Before marrying, the two young women shared a house in Bloomsbury, London, with their brothers Thoby and Adrian Stephen, where the boys invited their clever Cambridge friends for soirees every Thursday. This was the early 1900s, so these late nights spent changing the world and no chaperones were considered shocking for the time. Among the characters Parmar treats us with are Lytton Strachey, Ottoline Morrell and Roger Fry.
But more interestingly, this is a view of the relationship between two sisters. As the eldest, Vanessa looks after the family accounts and worries about Virginia who is prone to mental breakdowns. When Vanessa is courted by Clive Bell, Virginia becomes so jealous she schemes to create a rift in the couple's relationship.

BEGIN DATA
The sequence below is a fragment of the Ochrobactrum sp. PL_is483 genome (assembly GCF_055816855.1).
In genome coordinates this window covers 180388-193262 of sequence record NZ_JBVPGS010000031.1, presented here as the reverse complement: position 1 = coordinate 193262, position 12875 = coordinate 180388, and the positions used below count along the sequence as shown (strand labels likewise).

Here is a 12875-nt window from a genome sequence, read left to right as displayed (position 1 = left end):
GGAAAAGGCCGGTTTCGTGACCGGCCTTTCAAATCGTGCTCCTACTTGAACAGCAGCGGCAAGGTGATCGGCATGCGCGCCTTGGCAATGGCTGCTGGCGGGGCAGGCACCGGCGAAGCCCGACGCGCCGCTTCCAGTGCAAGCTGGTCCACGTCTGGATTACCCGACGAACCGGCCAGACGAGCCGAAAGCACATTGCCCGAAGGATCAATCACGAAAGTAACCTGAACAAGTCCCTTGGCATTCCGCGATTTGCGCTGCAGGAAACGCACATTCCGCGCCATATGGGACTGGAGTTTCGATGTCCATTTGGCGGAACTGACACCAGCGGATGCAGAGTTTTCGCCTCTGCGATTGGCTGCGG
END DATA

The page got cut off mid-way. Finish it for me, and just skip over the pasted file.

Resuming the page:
Stories written in diary format don’t always grab me, but this one just hummed along and I couldn’t put it down. Vanessa is such a sympathetic character and what a fascinating bunch the Bloomsbury Group were. Mingled with Vanessa’s diary entries are witty letters between Strachey and Leonard Woolf, telegrams and assorted correspondence.
Parmar has done a lot of research to imagine Vanessa Bell’s voice and her feelings for her charismatic but difficult sister. She allows her character to grow and change as events affect her to make a compelling and intriguing read.
Posted by JAM
Catalogue link: Vanessa and Her Sister